Geneva, Switzerland, WHO, 2002. 12 p. (VAB/IVR/VIR2002.03.1)The second meeting of the WHO Task Force on Clinical Trials of Dengue Vaccines was held on 14 November 2002 in Denver, Colorado, USA. The Task Force was established to accelerate the development, evaluation, and introduction of urgently needed dengue vaccine candidates. The main objective of the Task Force is to continue to analyze results on safety, immunogenicity, and efficacy of currently available vaccine candidates in clinical trials and to provide scientific advice on the next steps to be taken, giving special attention to vaccine safety. The meeting reviewed the progress in clinical trials of four live attenuated vaccine candidates. The task force recommended specific activities in support of future development and clinical studies and identified the role of WHO in this process. The meeting was co-sponsored by the Pediatric Dengue Vaccine Initiative. (excerpt)
International Coordinating Group on Vaccine Provision for Epidemic Meningitis Control. Summary report. Geneva, Switzerland, 16-17 January 1997.
Geneva, Switzerland, World Health Organization [WHO], Division of Emerging and Other Communicable Diseases Surveillance and Control, 1997. 19 p. (WHO/EMC/ DIS/ICG/97.9)This was the first meeting of the International Coordinating Group (ICG) proposed at the 2-3 December, 1996 meeting of the Ad Hoc Working Group on WHO Strategy for Provision of Meningitis Vaccine for Epidemic Prevention and Control. The meeting was chaired by Dr d'Almeida, DPM, AFRO, and the agenda and list of participants are provided as annexes. The objectives of the meeting were to define terms of reference, agree on the membership of the International Coordinating Group (ICG) and its Executive Sub-Group, to establish the criteria for determining priority distribution of vaccine for epidemic control in the 1997 season, for which only 14 million doses of vaccine would be available, and to consider a strategy for ensuring adequate vaccine supplies in future years. The expected outcome of the meeting was to obtain agreement on the responsibilities of the ICG and its Executive Sub-Group, on the criteria for vaccine distribution in 1997, on a funding mechanism for an emergency stock of vaccines and auto-destruct syringes, and on a strategy to address adequate vaccine and syringe supplies for future years. The meeting met these goals. (excerpt)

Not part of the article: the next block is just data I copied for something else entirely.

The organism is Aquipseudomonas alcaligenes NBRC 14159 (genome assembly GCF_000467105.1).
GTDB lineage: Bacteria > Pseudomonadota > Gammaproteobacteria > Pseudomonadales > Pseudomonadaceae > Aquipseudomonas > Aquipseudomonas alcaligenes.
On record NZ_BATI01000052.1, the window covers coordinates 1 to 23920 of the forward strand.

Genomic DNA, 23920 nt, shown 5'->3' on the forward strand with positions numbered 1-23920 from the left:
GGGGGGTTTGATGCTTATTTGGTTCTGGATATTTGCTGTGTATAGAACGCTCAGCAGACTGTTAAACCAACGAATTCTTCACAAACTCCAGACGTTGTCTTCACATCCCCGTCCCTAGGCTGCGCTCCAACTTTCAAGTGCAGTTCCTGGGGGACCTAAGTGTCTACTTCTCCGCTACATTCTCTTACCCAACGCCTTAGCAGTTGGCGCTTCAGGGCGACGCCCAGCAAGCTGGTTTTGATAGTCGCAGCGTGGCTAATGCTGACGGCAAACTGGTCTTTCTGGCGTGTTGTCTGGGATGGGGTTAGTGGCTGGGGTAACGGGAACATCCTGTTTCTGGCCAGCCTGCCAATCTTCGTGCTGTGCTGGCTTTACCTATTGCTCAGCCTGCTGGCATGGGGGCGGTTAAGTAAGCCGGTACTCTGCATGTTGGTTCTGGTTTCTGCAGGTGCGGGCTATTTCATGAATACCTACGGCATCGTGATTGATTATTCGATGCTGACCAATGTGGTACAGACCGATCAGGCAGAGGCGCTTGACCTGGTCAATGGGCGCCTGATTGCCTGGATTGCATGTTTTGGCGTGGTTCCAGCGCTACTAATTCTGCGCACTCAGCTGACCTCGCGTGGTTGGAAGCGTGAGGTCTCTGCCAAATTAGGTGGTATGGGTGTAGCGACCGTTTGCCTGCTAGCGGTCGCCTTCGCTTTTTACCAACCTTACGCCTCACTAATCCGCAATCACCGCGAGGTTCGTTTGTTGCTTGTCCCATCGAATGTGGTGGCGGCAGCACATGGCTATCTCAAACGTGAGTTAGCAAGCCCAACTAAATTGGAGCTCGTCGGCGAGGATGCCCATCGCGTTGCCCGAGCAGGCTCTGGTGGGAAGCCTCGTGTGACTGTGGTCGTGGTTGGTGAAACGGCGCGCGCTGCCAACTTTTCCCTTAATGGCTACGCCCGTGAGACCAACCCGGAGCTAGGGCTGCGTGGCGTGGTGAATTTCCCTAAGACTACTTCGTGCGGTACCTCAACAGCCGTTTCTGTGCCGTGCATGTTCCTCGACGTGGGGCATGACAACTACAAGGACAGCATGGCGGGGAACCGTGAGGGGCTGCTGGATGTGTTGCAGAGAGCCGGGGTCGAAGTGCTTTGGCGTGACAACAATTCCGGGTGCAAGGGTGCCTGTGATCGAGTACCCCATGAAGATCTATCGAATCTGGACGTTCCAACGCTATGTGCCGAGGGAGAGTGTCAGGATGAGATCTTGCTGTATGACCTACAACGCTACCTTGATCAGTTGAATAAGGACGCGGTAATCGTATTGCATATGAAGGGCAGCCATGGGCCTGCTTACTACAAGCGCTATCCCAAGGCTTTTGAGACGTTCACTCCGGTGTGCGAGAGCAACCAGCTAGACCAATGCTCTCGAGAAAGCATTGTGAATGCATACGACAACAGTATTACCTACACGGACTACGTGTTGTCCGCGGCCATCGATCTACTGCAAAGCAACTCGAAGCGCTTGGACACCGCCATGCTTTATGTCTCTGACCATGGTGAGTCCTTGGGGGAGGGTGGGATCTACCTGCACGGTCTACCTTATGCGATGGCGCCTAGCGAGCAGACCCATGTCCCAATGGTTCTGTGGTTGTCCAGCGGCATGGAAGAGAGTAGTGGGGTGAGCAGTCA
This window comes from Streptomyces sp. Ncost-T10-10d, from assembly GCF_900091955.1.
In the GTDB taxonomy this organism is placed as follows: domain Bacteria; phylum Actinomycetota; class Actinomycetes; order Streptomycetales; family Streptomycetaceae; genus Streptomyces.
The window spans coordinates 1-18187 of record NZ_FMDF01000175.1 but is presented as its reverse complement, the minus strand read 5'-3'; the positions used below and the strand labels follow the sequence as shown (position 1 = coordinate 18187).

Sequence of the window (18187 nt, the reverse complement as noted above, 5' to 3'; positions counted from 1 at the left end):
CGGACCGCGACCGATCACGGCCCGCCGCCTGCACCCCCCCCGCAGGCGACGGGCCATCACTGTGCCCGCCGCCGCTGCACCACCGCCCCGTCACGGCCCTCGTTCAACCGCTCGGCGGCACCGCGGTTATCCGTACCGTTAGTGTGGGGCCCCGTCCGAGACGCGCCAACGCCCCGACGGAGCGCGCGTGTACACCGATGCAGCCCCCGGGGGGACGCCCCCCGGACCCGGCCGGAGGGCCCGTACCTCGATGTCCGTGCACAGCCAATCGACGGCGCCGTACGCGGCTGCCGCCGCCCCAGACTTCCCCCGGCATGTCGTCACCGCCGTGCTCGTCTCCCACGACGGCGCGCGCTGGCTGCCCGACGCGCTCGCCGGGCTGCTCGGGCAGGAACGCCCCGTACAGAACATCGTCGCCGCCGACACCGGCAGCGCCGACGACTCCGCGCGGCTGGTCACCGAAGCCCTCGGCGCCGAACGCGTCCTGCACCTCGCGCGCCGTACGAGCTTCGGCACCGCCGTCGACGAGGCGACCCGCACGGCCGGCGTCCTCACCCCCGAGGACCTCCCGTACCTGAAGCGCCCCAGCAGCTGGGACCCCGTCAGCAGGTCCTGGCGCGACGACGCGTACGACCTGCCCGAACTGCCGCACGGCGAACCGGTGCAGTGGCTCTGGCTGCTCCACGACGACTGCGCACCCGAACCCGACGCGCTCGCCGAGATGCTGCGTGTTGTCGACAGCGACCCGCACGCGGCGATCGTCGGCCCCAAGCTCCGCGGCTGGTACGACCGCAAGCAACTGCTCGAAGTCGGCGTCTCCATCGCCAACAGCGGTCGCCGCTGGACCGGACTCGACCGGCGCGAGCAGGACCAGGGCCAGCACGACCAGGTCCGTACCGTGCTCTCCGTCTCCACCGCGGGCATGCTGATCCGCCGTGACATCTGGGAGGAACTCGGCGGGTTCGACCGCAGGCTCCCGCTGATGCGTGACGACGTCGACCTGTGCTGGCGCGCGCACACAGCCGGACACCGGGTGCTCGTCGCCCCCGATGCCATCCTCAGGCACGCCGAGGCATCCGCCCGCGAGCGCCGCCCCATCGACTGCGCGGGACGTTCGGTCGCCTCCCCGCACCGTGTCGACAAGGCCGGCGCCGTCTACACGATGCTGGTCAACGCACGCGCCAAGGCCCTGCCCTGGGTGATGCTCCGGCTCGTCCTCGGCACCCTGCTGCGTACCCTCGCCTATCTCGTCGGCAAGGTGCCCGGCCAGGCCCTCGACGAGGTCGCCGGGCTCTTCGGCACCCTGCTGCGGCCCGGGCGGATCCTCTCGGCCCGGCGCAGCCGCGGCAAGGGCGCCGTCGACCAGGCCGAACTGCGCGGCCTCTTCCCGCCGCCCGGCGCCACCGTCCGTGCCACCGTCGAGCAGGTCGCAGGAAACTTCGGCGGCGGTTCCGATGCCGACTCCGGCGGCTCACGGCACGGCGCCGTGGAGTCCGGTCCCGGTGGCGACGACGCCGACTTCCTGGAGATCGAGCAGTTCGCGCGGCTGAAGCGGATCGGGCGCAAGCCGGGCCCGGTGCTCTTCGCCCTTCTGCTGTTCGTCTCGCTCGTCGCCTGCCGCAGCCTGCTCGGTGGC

Geneva, Switzerland, UNAIDS, 2004 Jul.  p. (UNAIDS/04.39E)As the AIDS epidemic has spread, funding for sexually transmitted diseases (STDs) and HIV and AIDS activities has also increased sharply over the last few years. Based on the best available information, UNAIDS estimates that spending on AIDS in low and middle-income countries amounted to nearly US$ 4.7 billion in 2003 – a 20% increase over 2002 (US$ 3.9 billion) and an almost 15 fold increase over 1996 expenditures. Along with the spread of the epidemic, political commitment to reverse the spread of AIDS has grown stronger, triggering greater international action to mobilize critical financial resources. At the Millennium Summit in 2000, world leaders pledged to halt and begin to reverse the spread of AIDS by 2015. In 2001, the United Nations General Assembly Special Session on HIV/AIDS unanimously adopted the Declaration of Commitment on HIV/AIDS, which provides a comprehensive framework for achieving the HIV-related vision of the Millennium Development Goals. The Global Fund to Fight AIDS, Tuberculosis and Malaria (GFATM) was launched in 2002 to increase resources to fight three of the world’s most devastating diseases. Resolving to address the challenges of financing for development, world leaders adopted the Monterrey Consensus in 2002, pledging to mobilize and increase the effective use of financial resources to achieve internationally agreed development goals. On World AIDS Day 2003 WHO and UNAIDS released a detailed plan to reach the 3 by 5 target of providing antiretroviral treatment to three million people living with AIDS in developing countries and those in transition by the end of 2005. This is a vital step towards the ultimate goal of providing universal access to AIDS treatment to all those who need it. In 2003, the United States government launched the United States President's ‘Emergency Plan for AIDS Relief’ (PEPFAR). Just this year, the Copenhagen Consensus stated that AIDS is the leading priority for the international community. As a result of increased advocacy and mobilization efforts, spending on AIDS activities increased from US$ 998 million in 2000, to US$ 3.9 billion in 2002. It is estimated that global spending from all sources will reach US$ 6.1 billion on AIDS activities in 2004. (excerpt)